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The Gambia: State reaffirms commitment to promoting trade

Published date:
Tuesday, 23 February 2010

Hon. Babucarr H.M. Jallow, The Gambia's minister of Trade and Employment has said the government would continue to sustain efforts aimed at strengthening the export sector in the country.

He made the affirmation yesterday at the Sheraton Hotel at a training workshop on apparel export, jointly organized by the United States Embassy in Banjul and the West Africa Trade Hub (WATH).

According to the Trade minister, the ministry is working tirelessly to ensure that Gambian exports to the US market increase substantially. He said the AGOA initiative under which The Gambia is offered preferential US market access is a unique opportunity, which should be maximally utilized.

Speaking further, Mr. Jallow said it was necessary for all of personnel in the sector to collaborate, complement each other's areas of specialization and pool their resources together so that they could make more impact.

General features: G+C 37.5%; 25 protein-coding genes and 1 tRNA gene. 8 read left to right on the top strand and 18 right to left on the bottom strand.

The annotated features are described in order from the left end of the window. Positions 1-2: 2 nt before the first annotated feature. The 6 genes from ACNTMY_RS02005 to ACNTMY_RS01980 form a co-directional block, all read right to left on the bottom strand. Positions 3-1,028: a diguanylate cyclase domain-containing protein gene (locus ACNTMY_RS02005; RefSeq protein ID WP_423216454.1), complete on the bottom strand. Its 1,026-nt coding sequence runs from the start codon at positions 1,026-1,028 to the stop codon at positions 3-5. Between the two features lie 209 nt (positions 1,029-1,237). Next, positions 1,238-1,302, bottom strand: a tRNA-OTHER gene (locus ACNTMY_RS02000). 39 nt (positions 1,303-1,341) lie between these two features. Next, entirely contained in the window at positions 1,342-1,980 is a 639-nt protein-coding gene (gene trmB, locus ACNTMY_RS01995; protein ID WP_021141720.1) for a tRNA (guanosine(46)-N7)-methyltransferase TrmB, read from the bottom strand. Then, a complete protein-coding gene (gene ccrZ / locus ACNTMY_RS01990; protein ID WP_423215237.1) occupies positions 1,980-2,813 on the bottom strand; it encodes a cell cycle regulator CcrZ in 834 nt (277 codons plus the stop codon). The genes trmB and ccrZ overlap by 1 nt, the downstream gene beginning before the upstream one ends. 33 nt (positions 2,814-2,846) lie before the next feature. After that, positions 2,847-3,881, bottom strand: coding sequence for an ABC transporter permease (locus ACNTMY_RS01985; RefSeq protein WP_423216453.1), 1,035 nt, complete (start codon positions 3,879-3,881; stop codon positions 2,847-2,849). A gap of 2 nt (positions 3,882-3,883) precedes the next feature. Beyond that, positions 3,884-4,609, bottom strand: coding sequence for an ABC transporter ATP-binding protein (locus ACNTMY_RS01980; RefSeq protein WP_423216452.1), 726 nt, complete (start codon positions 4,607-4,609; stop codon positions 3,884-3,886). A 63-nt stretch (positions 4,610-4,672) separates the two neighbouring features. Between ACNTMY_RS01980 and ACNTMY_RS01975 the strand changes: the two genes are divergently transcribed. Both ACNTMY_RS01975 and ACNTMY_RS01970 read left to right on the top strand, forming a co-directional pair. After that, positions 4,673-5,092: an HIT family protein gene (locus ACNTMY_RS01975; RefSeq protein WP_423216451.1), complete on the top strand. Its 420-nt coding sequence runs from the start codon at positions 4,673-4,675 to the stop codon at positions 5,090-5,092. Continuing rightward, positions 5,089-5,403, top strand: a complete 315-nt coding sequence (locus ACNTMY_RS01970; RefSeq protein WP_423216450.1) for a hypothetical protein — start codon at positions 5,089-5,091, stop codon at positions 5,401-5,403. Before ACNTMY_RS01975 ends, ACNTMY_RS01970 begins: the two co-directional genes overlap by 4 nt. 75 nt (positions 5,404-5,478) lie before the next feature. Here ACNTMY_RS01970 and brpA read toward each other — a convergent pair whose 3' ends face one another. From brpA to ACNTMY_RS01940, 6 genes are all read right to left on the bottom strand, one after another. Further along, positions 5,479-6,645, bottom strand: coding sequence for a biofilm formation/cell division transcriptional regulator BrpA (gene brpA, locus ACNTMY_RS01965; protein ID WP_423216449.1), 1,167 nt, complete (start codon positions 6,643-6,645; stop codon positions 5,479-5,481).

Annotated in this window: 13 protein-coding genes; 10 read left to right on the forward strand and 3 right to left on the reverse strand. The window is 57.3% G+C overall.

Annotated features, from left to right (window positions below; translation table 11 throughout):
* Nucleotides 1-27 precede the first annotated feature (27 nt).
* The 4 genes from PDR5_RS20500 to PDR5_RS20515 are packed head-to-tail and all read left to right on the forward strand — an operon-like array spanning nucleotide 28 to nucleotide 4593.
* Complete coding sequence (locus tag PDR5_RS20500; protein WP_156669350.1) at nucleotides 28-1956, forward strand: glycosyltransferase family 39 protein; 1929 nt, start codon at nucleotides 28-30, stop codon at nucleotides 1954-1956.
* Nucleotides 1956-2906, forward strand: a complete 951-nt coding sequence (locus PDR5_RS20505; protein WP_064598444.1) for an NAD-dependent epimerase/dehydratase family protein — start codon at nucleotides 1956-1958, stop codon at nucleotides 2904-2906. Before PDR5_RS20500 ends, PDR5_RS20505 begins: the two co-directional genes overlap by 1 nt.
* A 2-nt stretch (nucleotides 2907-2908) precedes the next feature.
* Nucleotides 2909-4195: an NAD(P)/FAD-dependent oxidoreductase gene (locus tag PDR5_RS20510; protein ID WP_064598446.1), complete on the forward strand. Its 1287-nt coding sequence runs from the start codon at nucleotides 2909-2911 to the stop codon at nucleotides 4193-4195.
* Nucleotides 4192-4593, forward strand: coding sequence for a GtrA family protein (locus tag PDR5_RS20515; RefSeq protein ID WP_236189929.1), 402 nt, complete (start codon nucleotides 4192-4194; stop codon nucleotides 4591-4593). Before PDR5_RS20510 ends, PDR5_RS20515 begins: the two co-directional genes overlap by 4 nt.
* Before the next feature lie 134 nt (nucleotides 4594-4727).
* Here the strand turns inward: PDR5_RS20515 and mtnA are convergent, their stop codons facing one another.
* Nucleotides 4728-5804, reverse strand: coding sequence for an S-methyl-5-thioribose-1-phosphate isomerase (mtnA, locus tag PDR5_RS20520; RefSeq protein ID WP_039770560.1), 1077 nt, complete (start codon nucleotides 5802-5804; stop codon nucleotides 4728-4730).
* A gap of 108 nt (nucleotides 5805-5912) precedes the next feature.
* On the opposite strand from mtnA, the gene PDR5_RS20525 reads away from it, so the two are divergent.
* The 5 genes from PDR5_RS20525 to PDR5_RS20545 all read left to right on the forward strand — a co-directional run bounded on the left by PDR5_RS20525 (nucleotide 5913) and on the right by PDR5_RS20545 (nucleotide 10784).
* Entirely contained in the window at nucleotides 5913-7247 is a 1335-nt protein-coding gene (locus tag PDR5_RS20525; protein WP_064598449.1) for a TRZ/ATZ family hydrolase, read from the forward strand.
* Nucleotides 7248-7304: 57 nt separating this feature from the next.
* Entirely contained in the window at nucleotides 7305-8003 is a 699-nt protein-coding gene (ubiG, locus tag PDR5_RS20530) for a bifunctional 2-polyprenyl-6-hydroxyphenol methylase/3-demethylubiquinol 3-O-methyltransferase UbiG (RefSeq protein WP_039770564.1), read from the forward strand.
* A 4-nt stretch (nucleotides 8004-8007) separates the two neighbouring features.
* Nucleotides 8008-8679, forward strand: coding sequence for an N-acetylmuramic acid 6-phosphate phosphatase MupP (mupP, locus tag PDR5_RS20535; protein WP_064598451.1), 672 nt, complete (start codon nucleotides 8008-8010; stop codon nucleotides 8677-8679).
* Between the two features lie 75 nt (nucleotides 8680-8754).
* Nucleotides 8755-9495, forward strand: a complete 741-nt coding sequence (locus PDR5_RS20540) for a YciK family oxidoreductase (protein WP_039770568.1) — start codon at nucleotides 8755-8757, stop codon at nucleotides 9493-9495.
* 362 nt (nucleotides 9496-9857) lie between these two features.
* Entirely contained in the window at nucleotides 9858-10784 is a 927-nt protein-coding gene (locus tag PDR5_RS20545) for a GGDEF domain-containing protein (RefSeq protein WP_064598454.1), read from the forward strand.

He urged those that would be able to get the first significant orders from the US clients to explore possibilities of outsourcing part of the work to their colleagues in the industry without compromising overall quality and timely delivery of goods.

“The Gambian private sector cannot do everything at once. Therefore, the apparel and textile sector could represent a good starting point; and Gambians have an appreciable knowledge of the industry,” he said, emphasizing that the training would enhance practical expertise. According to him, the training would improve the capacities of the participants to be “export ready.”